Recently, I get many accusations that I may be a woman lover, mostly from men who see themselves as my knight in shinning armour and their families (well, the only person who must make see that knight is me and I’ve not seen him yet). Oh, what is wrong with loving women? I love women and will forever love women and I’m not saying I hate men, was I not fathered by a man? None must judge me for my choices. I will tell you the funny story of my existence.
When the choirmaster of a church deceived a pretty damsel, slept with her and some other women, impregnated her and bolted with some other woman, it was the kind lady who decided to house me for nine months before giving birth to a little child with a big head who turned out to be just me. One would think a child like that would quietly grow without complications, but no, I grew by sending her in and out of hospitals to a point that, she had to give up and say
“die if you want, I’m tired”
(I bore her that grudge but now that I know how difficult it is to deal with a child whose main growth is centered on sickness, I don’t). She left me (to move into her matrimonial home) in the care of her mother, my grandmother; Naomi Adwoa Pokuaa of blessed memory, who continued the battle of making me a living being and succeeded. Many are those who have recounted to me the love that that woman showed me. I was her “walking stick” they would say.
I became that ugly girl (because they say, the only part that grew well, where I was concerned, was my head), whose mouth would never rest and said everything her eyes saw, a sign of witchcraft, and they had proof; I was born after twins, sure, I carried their “witchcraft pot” (a weird superstition I must say). Even so, my grandmother protected me like a lioness. When I turned five, my mother came from her village, saw me and was amazed:
“the girl lived and she looks good to be sent, well, she is mine and so I’ll have her” She was purported to have said.
This marked my movement from the loving wings of my grandmother to the house of a complete stranger who was my mother. I lived loving the idea that I had a father but my mother soon gave me out to her mother in law (Grandma Ofosua) who needed a child to ‘use’ for household duties. I must say I thought this woman the most wicked, but now I know better. She strengthened and made me that strong willed lady I am today and it is quite impressive that she never mentioned that I was a step child. Even in her wickedness, it was a little lady; Miss Georgina Asomani; my step cousin, who fed me with part of her chop money when Grandma Ofosua failed to feed me when I did not live up to her working expectation. Grandma Ofosua’s husband; Oluu of blessed memory, did his bit to introduce me to school (the first man who actually did something for me) but his cruelty (which I now know was his love to make something out of me) made me an alien in the then Lapaz village.)
At age eight, I went back to my mother who wept upon seeing me; for I was as lean as a lean stick. In her matrimonial home; I was introduced to fatherly love because her husband, my father, was the most caring man of all. Still, it was my maternal grandmother, who I heard paid for all my expenses, it was weird, but I couldn’t care less. When my school going turned into a disco light (today I’m in, tomorrow I’m out because of school fees) Grandma Pokuaa was the one who came to me and said:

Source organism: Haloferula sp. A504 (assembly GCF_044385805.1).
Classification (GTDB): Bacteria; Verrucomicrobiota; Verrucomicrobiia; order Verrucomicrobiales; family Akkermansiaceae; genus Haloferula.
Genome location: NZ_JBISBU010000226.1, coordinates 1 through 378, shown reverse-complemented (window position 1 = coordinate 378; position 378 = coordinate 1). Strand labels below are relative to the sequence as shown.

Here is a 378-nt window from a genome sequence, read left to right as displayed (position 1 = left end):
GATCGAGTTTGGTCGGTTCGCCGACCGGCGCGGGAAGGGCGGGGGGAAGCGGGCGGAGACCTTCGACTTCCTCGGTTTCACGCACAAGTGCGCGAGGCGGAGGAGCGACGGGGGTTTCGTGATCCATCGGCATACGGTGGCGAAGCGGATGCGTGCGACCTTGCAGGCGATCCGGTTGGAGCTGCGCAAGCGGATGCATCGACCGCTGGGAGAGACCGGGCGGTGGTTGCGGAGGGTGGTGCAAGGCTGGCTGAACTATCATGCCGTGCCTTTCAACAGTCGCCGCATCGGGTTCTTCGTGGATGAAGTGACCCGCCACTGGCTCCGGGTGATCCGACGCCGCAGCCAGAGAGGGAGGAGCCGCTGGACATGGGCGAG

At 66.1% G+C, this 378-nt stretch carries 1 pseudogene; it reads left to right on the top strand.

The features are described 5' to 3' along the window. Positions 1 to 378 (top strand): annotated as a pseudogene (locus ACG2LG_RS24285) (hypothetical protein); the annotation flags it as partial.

“Maame Tawia, you are now a grown girl. I need you to go to school but all the people I give your money to, do not pay your fees as they should. With my selling of charcoal, I will come here and give you your money every term so you can go to school. Is that clear?”
It was clear and I was only nine or ten years old. Little by little, I became the breadwinner in a family of five (it has now increased to nine) but that drove me to do odd jobs to earn money; something that taught me all I needed to know about independence and further made me tough.
Even in Junior Secondary School, it was another little lady, Charity Batuure, from Jirapa in the Upper West Region of Ghana, who made sure I completed my education. Yes, she brought food for my whole family and forcefully sent me to school. After completion, it was a lady who helped me live through my work as a stone cracker; Sister Mawusi (who later turned out to be a ghost, well, so we were all made to believe, long story I will tell one day) protected me through the dark forest to and from the stone quarry. Why won’t I love women?
I could go on and on and on but let me make it short. At Senior Secondary School when the going became tough, it was the headmaster who called his staff to help me, and they did, but it was a woman: Mrs. Shirley Naa Agowa Banafoe Doku who protected me like a hawk, loved me like I’ve never been loved before (and still does) and forced me to the university. Even when many stained her name by calling her relationship with me that of a lesbian and her partner, she didn’t care. It did not end there, her friends who were all females, took turns in helping me and showing care by taming my street and struggle urges. Yes, Maame Yaa Asabea Asihene tried her best to teach me how to cook and even when she travelled abroad, she took and still takes care of me like her little angel, although I am over 30 years now. At the university, I met another angel called Juvian Osei Bonsu who became my rock. Yaa Asabea Asihene, my known guardian and mother; Shirley and their friend Dr. Mrs Nana Ama Pokuaa Arthur, decided to help set me up in writing by helping me pay for the publication of my first book which is scheduled to be launched on March 15.
So yes, I love women. I love women like crazy and I will always love women, that is the kind of love I have for women and if that makes me a lesbian, so be it.
Amoafowaa Sefa Cecilia © 2015